I'd Rather Watch LOST
So much for the "reality" in reality television.
CBS's latest attempt to put every last television writer on the dole: Armed and Famous, where would-be celebrities (Jack Osbourne from The Osbournes? Really?) attempt to revive their careers by playing cops and robbers in front of a national audience. Armed and famous? More like absurd and fanciful. Something this creatively bankrupt really should be the death knell of "reality television," but it won't be.
Let's go back a little. One of the first successful unscripted shows was COPS, where viewers got to be virtual sidekicks to police officers. COPS set the world up as good guys vs. bad guys. The good guys? The officers and, of course, the viewers. The bad guys? Mostly poor people, mostly people of color, cast as criminals and degenerates. At the time, big media was whipping the voting tax base â€” mostly white, mostly middle-class and above, and often suburban â€” into a frenzied, racist paranoia about crime that was insanely out of proportion to the actual threat.
The real-world results of that paranoia? More than two million behind bars, often for non-violent offenses. Paramilitary police departments acting like occupying troops in inner cities. And no actual services or economic development for the people who need it most.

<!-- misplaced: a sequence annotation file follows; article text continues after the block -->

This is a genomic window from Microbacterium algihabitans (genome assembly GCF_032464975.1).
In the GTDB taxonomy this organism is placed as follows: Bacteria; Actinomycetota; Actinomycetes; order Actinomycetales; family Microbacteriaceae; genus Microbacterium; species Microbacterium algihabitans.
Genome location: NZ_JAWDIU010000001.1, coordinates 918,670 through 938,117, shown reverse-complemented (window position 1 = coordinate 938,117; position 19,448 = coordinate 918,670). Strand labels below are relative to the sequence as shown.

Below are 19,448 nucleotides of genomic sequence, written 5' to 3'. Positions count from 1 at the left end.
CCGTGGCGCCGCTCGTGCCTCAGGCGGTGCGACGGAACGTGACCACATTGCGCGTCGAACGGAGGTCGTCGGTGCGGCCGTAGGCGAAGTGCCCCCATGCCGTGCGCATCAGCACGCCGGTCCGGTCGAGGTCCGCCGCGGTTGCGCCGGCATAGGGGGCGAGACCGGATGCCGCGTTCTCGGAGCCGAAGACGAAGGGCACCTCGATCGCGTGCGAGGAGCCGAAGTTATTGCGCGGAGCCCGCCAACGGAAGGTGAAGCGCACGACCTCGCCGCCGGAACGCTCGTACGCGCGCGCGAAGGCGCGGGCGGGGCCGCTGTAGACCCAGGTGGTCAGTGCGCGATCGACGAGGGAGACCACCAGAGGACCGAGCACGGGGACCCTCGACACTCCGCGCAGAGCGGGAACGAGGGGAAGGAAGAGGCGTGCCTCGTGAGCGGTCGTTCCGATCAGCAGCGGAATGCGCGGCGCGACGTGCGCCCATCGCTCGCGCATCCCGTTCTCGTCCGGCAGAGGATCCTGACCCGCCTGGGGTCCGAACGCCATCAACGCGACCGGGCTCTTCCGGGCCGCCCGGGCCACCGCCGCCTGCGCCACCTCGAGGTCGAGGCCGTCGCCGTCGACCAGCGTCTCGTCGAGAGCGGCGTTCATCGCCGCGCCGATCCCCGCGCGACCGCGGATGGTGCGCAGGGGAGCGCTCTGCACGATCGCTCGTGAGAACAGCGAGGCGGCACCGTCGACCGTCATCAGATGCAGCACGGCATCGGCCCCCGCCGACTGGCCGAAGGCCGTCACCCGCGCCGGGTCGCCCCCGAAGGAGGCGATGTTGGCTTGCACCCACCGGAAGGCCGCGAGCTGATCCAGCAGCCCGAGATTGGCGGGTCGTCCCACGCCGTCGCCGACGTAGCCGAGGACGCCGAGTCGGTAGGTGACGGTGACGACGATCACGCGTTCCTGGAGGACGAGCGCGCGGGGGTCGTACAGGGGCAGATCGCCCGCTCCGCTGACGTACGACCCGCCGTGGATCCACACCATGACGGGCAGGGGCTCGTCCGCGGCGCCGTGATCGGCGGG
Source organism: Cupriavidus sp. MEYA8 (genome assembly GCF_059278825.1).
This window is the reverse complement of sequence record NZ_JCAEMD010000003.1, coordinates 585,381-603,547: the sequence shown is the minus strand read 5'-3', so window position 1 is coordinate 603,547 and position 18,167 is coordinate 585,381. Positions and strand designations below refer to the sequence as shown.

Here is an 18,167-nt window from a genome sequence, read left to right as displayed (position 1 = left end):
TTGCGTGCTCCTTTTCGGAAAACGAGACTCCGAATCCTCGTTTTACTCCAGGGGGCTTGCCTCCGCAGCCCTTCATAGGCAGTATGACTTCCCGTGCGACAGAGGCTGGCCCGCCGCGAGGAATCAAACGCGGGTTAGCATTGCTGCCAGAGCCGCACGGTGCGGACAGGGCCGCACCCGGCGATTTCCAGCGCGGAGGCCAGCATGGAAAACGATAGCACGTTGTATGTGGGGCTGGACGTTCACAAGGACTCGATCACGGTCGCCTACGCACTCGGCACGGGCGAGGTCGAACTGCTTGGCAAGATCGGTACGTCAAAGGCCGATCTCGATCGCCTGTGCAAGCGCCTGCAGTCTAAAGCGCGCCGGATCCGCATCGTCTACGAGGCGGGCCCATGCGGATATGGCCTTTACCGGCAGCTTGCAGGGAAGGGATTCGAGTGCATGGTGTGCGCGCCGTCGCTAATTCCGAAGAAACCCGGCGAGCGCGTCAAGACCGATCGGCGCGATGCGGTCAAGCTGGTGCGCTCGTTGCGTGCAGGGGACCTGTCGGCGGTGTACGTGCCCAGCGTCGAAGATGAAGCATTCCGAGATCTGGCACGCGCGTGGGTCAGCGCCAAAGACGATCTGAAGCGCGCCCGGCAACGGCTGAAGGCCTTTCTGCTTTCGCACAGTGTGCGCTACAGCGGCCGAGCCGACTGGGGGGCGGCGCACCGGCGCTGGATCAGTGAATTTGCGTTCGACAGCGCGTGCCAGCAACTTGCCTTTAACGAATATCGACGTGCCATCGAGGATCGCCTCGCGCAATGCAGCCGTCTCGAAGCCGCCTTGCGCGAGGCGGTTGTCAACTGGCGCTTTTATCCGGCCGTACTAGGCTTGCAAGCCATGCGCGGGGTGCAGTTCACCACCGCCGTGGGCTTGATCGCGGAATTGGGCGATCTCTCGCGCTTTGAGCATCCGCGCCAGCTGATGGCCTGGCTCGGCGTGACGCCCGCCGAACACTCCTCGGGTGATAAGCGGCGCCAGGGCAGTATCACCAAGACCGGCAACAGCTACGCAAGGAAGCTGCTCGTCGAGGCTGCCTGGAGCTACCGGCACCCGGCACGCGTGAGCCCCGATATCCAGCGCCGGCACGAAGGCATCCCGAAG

But real-world results never seem to make it onto "reality" shows.
Instead, CBS offers us Armed and Famous, where COPS meets Dancing with the Stars. It pretends to use celebrities to give us a look at the reality of policing. But it doesn't show us the reality we know: that the neighborhoods struggling most with issues of community safety are the ones least-served and most-abused by police officers. Instead, it promises the same warped perspective we got in COPS, except now cops are stars, too. It will probably be more funny, less violent, and just as insidious.
One of the segments CBS is teasing most has the "celebrities" learning to use a taser â€” and getting tasered themselves. Let's see if they talk about how often real-world cops kill people with tasers, "less-than-lethal" weapons that somehow kill over and over and over again.
Oy. It's amazing how bad bad television is now. I thank my lucky stars for the shows that still have quality writers who write quality scripts. I can't wait till LOST comes back in February.
Nov 27, 2013
Nov 07, 2013
Oct 07, 2013
Aug 20, 2013